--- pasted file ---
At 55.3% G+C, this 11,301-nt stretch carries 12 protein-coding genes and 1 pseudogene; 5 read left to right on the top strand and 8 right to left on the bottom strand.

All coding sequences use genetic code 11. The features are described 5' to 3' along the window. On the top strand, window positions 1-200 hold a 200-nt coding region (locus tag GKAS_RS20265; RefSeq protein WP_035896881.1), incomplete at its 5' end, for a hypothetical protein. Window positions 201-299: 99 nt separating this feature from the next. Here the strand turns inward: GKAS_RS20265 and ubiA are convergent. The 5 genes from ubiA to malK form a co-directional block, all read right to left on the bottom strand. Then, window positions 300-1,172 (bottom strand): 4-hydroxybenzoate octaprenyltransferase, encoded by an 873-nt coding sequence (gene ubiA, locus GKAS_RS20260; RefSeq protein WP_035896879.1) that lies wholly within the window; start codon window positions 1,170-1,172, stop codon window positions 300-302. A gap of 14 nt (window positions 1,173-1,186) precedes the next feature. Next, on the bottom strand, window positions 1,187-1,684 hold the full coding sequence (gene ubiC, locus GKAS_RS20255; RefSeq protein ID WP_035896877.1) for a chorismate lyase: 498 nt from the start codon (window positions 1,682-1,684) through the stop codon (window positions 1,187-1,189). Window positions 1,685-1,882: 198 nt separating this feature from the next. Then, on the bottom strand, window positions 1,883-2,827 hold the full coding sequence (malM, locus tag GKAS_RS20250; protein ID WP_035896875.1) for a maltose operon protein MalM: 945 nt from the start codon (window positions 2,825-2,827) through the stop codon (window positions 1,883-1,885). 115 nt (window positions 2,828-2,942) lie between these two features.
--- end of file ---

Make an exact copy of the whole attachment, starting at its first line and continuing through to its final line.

At 55.3% G+C, this 11,301-nt stretch carries 12 protein-coding genes and 1 pseudogene; 5 read left to right on the top strand and 8 right to left on the bottom strand.

All coding sequences use genetic code 11. The features are described 5' to 3' along the window. On the top strand, window positions 1-200 hold a 200-nt coding region (locus tag GKAS_RS20265; RefSeq protein WP_035896881.1), incomplete at its 5' end, for a hypothetical protein. Window positions 201-299: 99 nt separating this feature from the next. Here the strand turns inward: GKAS_RS20265 and ubiA are convergent. The 5 genes from ubiA to malK form a co-directional block, all read right to left on the bottom strand. Then, window positions 300-1,172 (bottom strand): 4-hydroxybenzoate octaprenyltransferase, encoded by an 873-nt coding sequence (gene ubiA, locus GKAS_RS20260; RefSeq protein WP_035896879.1) that lies wholly within the window; start codon window positions 1,170-1,172, stop codon window positions 300-302. A gap of 14 nt (window positions 1,173-1,186) precedes the next feature. Next, on the bottom strand, window positions 1,187-1,684 hold the full coding sequence (gene ubiC, locus GKAS_RS20255; RefSeq protein ID WP_035896877.1) for a chorismate lyase: 498 nt from the start codon (window positions 1,682-1,684) through the stop codon (window positions 1,187-1,189). Window positions 1,685-1,882: 198 nt separating this feature from the next. Then, on the bottom strand, window positions 1,883-2,827 hold the full coding sequence (malM, locus tag GKAS_RS20250; protein ID WP_035896875.1) for a maltose operon protein MalM: 945 nt from the start codon (window positions 2,825-2,827) through the stop codon (window positions 1,883-1,885). 115 nt (window positions 2,828-2,942) lie between these two features.